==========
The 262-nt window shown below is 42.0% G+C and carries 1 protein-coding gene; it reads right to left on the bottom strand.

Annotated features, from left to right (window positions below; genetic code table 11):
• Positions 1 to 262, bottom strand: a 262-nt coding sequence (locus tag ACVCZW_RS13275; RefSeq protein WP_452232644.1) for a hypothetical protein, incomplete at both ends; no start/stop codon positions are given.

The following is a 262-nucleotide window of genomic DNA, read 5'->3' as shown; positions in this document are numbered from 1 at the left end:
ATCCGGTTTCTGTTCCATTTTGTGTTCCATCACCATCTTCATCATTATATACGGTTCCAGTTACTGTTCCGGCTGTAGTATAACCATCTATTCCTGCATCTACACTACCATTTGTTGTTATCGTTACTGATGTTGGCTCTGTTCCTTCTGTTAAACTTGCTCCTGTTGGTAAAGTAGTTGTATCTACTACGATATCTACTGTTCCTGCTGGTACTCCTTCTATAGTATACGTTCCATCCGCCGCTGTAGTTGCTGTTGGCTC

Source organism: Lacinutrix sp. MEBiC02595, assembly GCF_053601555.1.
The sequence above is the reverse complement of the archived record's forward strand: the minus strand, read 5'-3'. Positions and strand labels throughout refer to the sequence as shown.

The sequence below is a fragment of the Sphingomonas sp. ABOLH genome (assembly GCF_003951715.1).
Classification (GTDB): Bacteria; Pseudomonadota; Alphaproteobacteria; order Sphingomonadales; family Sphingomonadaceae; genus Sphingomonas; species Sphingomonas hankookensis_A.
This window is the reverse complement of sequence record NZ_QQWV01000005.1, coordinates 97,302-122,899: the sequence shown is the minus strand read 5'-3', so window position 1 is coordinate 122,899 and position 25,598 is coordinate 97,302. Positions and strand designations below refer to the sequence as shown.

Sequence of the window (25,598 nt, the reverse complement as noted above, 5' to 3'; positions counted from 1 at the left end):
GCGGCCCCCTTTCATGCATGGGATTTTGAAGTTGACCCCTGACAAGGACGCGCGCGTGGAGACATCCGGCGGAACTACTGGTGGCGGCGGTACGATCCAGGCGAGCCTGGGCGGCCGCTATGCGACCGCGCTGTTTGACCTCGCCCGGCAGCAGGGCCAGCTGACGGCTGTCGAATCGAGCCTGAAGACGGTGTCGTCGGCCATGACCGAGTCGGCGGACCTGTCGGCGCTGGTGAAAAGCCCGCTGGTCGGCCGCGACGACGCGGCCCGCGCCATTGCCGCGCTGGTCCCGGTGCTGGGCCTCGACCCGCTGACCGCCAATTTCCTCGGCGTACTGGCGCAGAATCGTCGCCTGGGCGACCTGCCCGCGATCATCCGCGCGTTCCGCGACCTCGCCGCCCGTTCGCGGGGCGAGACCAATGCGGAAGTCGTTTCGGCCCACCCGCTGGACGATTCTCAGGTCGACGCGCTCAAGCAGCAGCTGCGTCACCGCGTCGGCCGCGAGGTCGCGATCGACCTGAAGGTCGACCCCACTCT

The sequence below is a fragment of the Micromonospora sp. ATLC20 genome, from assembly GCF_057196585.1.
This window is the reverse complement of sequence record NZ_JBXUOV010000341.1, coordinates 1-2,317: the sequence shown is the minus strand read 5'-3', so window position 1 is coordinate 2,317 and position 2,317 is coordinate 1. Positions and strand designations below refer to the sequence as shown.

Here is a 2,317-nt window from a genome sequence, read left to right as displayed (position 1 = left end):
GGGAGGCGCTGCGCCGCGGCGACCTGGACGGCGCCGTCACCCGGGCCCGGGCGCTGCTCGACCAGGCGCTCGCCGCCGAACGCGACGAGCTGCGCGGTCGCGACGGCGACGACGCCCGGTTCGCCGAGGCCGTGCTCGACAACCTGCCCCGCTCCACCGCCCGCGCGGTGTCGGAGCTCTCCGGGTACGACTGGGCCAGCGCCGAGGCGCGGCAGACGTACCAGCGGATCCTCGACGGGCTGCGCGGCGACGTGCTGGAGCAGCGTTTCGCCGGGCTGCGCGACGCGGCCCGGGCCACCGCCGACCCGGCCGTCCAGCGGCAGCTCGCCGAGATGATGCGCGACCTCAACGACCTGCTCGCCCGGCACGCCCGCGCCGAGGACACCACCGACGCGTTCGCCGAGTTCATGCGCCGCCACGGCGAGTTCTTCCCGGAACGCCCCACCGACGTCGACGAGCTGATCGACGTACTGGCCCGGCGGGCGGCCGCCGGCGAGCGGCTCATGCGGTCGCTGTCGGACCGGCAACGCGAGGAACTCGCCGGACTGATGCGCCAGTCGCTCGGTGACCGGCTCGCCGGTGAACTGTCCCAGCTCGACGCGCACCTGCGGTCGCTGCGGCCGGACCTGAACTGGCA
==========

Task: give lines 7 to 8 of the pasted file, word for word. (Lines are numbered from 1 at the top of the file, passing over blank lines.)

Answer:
The sequence above is the reverse complement of the archived record's forward strand: the minus strand, read 5'-3'. Positions and strand labels throughout refer to the sequence as shown.

The sequence below is a fragment of the Sphingomonas sp. ABOLH genome (assembly GCF_003951715.1).